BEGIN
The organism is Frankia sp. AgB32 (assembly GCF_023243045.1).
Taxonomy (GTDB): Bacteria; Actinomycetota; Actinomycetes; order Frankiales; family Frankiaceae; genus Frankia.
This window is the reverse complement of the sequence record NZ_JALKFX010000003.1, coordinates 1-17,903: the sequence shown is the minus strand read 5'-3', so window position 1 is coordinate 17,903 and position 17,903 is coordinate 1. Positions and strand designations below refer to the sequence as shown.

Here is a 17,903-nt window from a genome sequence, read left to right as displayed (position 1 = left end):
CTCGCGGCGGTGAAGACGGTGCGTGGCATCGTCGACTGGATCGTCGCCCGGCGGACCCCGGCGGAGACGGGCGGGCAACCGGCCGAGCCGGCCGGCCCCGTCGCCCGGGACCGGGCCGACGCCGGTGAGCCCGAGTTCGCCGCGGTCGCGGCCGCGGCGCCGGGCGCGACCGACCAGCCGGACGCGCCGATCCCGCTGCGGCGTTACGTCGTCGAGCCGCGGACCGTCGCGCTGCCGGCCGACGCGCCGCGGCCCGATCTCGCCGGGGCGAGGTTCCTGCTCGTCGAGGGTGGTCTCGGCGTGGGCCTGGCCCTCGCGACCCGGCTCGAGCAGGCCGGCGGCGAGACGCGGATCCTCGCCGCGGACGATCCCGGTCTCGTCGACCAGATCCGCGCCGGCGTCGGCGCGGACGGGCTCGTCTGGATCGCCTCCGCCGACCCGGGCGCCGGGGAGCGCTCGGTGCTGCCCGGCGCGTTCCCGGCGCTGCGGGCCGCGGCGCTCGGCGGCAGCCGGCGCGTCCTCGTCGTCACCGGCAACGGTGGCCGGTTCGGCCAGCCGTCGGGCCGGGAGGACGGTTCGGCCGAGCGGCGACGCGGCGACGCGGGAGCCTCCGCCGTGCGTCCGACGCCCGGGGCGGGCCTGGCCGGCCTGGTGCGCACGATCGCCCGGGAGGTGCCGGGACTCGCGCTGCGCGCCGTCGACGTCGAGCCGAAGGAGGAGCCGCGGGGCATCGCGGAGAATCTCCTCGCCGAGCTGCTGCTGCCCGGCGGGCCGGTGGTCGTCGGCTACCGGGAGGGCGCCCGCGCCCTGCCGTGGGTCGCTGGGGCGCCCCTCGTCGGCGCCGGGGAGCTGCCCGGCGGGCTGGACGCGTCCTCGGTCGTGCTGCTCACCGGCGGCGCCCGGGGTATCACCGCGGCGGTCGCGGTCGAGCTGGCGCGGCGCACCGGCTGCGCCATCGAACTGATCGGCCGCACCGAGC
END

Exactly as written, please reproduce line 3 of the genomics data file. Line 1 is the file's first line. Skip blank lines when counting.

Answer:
This window is the reverse complement of the sequence record NZ_JALKFX010000003.1, coordinates 1-17,903: the sequence shown is the minus strand read 5'-3', so window position 1 is coordinate 17,903 and position 17,903 is coordinate 1. Positions and strand designations below refer to the sequence as shown.